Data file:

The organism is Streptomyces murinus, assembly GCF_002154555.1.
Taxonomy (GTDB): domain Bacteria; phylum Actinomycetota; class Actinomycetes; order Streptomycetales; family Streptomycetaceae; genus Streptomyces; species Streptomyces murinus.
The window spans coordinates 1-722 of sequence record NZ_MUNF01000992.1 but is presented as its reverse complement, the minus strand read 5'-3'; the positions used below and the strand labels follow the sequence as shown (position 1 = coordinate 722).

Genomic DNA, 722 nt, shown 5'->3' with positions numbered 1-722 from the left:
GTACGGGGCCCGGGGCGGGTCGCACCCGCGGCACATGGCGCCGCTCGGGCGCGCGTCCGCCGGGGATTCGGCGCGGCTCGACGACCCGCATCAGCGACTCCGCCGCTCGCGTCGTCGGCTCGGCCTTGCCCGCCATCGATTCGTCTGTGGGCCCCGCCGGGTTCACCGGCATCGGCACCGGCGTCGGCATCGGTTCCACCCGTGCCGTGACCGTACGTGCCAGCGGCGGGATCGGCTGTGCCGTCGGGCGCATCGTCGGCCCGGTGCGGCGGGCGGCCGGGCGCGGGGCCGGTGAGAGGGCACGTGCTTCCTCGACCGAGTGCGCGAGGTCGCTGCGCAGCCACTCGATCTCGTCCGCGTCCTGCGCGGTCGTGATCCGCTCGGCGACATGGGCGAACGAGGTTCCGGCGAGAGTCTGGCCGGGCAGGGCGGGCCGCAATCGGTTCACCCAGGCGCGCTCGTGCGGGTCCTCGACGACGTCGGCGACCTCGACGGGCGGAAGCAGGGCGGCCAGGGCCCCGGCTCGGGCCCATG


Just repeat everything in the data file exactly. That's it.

The organism is Streptomyces murinus, assembly GCF_002154555.1.
Taxonomy (GTDB): domain Bacteria; phylum Actinomycetota; class Actinomycetes; order Streptomycetales; family Streptomycetaceae; genus Streptomyces; species Streptomyces murinus.
The window spans coordinates 1-722 of sequence record NZ_MUNF01000992.1 but is presented as its reverse complement, the minus strand read 5'-3'; the positions used below and the strand labels follow the sequence as shown (position 1 = coordinate 722).

Genomic DNA, 722 nt, shown 5'->3' with positions numbered 1-722 from the left:
GTACGGGGCCCGGGGCGGGTCGCACCCGCGGCACATGGCGCCGCTCGGGCGCGCGTCCGCCGGGGATTCGGCGCGGCTCGACGACCCGCATCAGCGACTCCGCCGCTCGCGTCGTCGGCTCGGCCTTGCCCGCCATCGATTCGTCTGTGGGCCCCGCCGGGTTCACCGGCATCGGCACCGGCGTCGGCATCGGTTCCACCCGTGCCGTGACCGTACGTGCCAGCGGCGGGATCGGCTGTGCCGTCGGGCGCATCGTCGGCCCGGTGCGGCGGGCGGCCGGGCGCGGGGCCGGTGAGAGGGCACGTGCTTCCTCGACCGAGTGCGCGAGGTCGCTGCGCAGCCACTCGATCTCGTCCGCGTCCTGCGCGGTCGTGATCCGCTCGGCGACATGGGCGAACGAGGTTCCGGCGAGAGTCTGGCCGGGCAGGGCGGGCCGCAATCGGTTCACCCAGGCGCGCTCGTGCGGGTCCTCGACGACGTCGGCGACCTCGACGGGCGGAAGCAGGGCGGCCAGGGCCCCGGCTCGGGCCCATG